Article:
Splinter Cell: Blacklist game director talks stealth, goggles, "abusive" insta-fail missions
Splinter Cell: Blacklist game director, Patrick Redding, has had an interesting chat with Sneaky Bastards about the challenges of realising believable stealth systems in a game that sets out to be as much about action as staying hidden. Redding has gone back to early Splinter Cells to learn a few key lessons.
"The super fragile, brittle, insta-fail model where one tiny degree off and you’ve got to go back to the checkpoint – that’s punishing, that’s abusive, it’s not an accessible mode of stealth. Even for the people that love stealth games," he says.
The answer, according to the Blacklist team, is an analogue AI system capable of expressing more complex reactions than the once-typical binary AI states of "I'm bored" and "kill Fisher!"
"We’ve introduced new archetypes and a whole new suite of behaviours so that even in situations that require the player to go undetected – and those moments exist in our game – we’re doing it in a way where, if the player starts to screw up, they can salvage the situation. They can save the day, and silence whoever they’re dealing with, and get back to the stealth."
Letting the player know when they're hidden and visible is another common design challenge for stealth game developers. Splinter Cell: Conviction would drain all of the colour from the screen whenever Sam was out of view. Blacklist will drop the light and shade effect in favour of a more refined visual change that will hide less of the world.
"The light and shadow systems are still there. We all felt that the black and white filter was very jarring, and it meant that this very nice-looking game was masked for a good chunk of the time. So, instead, we’ve gone with something that’s much more familiar to players who’ve played Double Agent, which is the idea of the light meter on the back."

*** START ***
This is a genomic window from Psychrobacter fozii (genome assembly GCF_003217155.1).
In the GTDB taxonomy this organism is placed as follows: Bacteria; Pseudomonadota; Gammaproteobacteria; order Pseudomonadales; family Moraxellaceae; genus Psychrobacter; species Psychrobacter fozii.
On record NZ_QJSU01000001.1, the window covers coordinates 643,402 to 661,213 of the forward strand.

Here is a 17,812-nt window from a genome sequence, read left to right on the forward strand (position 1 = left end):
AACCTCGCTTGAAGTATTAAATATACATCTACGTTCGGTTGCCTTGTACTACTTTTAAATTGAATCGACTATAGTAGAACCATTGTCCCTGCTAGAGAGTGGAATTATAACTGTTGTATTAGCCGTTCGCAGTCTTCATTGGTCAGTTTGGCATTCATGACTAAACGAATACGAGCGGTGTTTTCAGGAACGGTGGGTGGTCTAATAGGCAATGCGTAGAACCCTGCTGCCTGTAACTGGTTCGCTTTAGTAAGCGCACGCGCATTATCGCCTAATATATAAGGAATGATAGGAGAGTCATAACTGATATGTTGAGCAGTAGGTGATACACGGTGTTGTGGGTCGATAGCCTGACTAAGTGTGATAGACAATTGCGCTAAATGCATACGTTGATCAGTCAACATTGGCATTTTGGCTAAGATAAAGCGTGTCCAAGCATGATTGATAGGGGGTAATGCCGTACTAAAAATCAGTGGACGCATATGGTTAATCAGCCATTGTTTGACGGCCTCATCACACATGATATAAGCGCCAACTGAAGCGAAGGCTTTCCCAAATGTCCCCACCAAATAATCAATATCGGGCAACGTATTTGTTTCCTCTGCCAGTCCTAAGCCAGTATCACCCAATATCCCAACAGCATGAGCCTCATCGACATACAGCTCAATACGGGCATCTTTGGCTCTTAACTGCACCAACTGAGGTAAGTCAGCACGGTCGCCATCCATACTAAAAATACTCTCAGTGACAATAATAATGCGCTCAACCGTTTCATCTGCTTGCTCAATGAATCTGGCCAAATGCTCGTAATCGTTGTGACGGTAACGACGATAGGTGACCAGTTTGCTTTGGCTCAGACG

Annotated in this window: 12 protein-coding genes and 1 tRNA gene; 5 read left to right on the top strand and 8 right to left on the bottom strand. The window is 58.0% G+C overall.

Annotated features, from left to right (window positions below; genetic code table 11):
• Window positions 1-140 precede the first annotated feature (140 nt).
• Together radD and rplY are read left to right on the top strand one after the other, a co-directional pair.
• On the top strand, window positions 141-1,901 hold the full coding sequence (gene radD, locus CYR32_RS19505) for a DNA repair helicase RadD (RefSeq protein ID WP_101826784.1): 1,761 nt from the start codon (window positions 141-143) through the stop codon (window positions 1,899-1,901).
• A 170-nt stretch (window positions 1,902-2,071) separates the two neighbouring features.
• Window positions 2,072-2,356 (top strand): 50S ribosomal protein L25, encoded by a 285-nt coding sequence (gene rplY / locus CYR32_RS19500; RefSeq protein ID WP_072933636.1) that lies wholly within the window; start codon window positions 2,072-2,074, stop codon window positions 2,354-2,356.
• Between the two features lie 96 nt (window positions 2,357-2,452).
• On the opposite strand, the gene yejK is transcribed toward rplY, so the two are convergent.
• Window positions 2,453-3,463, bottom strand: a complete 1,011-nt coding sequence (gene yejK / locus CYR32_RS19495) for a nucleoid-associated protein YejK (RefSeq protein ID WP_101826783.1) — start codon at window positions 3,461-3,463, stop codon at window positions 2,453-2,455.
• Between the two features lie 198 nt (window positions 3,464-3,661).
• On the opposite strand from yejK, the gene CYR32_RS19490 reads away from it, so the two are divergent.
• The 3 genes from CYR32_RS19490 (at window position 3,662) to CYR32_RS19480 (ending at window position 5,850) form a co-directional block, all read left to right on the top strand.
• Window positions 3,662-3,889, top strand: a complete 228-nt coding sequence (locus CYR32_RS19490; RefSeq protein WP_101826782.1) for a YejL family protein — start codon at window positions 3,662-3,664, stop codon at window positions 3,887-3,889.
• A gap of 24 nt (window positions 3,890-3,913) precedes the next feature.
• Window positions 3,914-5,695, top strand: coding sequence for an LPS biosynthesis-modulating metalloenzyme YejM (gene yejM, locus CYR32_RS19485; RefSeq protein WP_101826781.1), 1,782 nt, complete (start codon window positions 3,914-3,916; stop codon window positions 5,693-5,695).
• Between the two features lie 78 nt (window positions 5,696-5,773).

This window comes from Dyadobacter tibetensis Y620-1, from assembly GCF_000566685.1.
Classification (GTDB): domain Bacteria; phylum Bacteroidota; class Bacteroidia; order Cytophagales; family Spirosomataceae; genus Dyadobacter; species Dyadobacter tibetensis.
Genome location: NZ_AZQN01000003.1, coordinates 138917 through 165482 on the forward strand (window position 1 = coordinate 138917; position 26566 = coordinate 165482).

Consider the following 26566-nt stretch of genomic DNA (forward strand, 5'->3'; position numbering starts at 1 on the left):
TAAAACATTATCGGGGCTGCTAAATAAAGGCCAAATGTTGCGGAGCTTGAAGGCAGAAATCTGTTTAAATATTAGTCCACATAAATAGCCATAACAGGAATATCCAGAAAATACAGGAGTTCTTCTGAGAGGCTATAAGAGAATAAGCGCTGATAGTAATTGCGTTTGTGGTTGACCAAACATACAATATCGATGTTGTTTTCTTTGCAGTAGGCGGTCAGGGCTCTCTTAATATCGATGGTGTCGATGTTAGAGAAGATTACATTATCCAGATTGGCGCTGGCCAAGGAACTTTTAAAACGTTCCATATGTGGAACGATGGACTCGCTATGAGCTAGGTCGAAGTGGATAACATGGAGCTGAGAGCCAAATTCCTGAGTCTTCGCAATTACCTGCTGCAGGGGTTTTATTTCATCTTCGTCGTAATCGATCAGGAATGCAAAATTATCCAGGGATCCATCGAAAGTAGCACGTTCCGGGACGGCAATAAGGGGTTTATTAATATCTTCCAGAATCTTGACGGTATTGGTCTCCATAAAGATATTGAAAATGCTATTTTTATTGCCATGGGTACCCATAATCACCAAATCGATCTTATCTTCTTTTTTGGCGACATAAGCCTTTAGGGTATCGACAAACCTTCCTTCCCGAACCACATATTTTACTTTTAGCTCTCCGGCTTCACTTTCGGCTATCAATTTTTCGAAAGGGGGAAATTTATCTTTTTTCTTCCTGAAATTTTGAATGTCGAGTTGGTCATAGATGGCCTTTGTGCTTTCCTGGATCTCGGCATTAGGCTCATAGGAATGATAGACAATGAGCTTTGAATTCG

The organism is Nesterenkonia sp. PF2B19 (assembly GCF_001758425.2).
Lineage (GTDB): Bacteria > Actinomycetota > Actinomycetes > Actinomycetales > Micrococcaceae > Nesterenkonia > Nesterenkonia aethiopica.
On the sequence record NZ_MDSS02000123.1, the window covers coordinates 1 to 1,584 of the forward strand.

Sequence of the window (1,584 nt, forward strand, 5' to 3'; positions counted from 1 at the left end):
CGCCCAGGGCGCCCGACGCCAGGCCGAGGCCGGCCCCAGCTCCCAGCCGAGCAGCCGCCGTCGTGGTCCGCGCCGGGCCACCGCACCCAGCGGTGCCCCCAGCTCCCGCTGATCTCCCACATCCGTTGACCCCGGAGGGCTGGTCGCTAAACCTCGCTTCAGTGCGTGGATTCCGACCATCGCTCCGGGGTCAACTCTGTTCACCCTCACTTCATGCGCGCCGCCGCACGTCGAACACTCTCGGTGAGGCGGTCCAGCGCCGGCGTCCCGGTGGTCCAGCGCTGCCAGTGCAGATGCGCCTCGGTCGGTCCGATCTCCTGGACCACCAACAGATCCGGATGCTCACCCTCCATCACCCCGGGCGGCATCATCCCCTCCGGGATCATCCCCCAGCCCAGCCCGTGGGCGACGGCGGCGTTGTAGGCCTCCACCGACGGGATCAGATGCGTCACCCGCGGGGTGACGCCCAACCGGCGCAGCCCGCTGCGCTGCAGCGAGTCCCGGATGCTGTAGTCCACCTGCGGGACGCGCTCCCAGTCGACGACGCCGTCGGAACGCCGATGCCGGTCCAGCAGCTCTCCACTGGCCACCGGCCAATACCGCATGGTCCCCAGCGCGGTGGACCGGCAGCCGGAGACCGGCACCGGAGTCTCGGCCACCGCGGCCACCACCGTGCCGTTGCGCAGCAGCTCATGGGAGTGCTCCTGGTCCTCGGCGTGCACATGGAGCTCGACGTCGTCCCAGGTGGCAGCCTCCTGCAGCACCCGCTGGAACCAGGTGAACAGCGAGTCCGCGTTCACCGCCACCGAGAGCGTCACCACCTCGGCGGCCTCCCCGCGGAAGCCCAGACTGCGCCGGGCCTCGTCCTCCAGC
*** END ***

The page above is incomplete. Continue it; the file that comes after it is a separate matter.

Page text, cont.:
"We’re using our whole ‘in the lens’ visual design style, where we imagine that there’s a lens between the player and everything in the game – including the HUD elements. When we see light and weather effects and atmospheric effects, that’s going to alter the way the HUD looks, it alters the way Sam looks, it alters the amount of lens flare coming off of things. When he’s in the shadows, the lighting on his suit is very specific and distinctive, so you can tell that you’re in a stealth mode, but we’re actually relying more on the player’s own perceptions."
Sam's signature goggles will also play an important role in giving players the situational awareness to adopt stealthy routes and stay hidden. Redding mentions that Sam will be able to access a range of upgrades for his gadgets. "We have an entire economy system that is shared across all of the game modes," Redding explains. "Whether it’s singleplayer, co-op or Spies versus Mercs, and a customisation system for all of the weapons and all of the gadgets and even the suit itself that’s shared across all of those modes.
"What that means is that the vision systems are things that are being upgraded. You’re starting out with one set of goggles, but you’re able to constantly refine and add new layers to it as you wish that are going to support a particular style of gameplay."
For more on Splinter Cell: Blacklist, check out the E3 2012 trailers. How will you play Sam, stealthy or shooty?